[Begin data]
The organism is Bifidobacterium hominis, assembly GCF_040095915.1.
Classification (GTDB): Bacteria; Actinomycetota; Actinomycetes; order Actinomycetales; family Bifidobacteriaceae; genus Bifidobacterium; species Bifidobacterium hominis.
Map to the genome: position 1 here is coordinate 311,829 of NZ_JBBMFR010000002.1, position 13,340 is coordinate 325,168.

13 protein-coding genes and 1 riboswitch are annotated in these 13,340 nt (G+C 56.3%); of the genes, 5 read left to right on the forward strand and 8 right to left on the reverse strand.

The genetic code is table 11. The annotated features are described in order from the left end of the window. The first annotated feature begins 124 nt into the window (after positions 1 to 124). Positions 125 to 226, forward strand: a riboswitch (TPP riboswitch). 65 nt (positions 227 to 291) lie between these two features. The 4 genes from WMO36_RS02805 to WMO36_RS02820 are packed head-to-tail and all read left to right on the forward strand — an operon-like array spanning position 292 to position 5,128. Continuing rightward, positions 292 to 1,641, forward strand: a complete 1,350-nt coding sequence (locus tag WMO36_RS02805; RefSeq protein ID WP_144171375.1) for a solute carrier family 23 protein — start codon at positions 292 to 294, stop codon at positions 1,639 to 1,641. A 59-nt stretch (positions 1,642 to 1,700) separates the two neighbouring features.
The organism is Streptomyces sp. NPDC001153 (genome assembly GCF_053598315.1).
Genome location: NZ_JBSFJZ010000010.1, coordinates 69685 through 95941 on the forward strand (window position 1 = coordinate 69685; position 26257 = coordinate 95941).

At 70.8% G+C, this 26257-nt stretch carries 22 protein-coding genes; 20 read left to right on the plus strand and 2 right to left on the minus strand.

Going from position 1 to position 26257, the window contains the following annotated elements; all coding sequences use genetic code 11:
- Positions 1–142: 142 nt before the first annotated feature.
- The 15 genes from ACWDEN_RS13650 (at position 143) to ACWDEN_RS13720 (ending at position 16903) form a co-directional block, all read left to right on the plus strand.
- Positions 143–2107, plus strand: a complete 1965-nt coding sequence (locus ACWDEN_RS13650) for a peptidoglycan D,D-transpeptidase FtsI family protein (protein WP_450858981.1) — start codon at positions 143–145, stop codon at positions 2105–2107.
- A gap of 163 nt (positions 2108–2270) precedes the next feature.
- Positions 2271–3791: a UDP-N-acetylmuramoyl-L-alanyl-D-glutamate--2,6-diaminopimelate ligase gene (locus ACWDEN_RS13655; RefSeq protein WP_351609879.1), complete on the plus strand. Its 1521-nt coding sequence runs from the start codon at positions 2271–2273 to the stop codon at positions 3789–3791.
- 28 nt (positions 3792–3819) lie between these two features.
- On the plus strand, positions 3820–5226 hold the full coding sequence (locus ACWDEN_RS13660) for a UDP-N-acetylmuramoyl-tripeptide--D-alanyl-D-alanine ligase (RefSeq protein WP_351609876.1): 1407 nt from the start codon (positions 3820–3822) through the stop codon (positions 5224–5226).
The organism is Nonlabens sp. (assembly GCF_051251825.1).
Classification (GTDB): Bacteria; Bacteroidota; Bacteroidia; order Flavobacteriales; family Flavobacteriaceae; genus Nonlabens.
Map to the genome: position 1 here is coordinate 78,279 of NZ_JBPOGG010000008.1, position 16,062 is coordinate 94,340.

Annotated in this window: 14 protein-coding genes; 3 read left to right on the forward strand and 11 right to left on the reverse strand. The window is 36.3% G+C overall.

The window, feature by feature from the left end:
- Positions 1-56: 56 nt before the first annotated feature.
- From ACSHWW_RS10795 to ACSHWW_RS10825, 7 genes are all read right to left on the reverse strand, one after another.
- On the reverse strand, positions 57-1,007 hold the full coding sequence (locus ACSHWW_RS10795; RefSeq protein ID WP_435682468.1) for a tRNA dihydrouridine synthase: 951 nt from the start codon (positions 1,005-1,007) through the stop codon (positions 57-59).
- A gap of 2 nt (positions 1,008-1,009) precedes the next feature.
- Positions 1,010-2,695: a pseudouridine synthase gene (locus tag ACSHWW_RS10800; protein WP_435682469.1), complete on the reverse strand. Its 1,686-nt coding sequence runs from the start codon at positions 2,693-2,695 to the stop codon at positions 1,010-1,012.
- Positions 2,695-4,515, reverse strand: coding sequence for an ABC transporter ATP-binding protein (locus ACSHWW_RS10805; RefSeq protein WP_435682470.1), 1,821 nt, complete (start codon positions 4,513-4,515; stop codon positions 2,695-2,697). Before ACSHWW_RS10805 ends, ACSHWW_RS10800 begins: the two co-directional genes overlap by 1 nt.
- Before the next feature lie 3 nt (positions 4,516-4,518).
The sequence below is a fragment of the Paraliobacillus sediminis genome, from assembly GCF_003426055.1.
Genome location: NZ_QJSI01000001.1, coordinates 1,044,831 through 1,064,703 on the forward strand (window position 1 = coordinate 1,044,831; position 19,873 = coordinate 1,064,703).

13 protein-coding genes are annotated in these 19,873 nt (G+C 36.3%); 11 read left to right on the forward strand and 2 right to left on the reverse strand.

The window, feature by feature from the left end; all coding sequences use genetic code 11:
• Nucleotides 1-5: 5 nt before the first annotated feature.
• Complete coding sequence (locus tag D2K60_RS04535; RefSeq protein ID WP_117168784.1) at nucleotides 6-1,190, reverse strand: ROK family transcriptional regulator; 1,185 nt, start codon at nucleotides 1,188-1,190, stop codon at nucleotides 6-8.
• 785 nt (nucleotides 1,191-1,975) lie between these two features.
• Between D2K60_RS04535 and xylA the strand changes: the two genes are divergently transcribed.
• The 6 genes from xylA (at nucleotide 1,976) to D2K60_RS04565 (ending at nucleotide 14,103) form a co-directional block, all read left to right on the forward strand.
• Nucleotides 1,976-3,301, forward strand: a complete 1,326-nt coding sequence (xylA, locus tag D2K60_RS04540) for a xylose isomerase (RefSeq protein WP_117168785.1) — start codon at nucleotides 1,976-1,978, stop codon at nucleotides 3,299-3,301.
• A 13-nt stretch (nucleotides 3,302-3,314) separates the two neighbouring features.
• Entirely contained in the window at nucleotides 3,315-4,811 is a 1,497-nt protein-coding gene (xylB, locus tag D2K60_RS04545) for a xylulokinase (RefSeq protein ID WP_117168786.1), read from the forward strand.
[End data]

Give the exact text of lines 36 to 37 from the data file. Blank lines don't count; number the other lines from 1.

• Between D2K60_RS04535 and xylA the strand changes: the two genes are divergently transcribed.
• The 6 genes from xylA (at nucleotide 1,976) to D2K60_RS04565 (ending at nucleotide 14,103) form a co-directional block, all read left to right on the forward strand.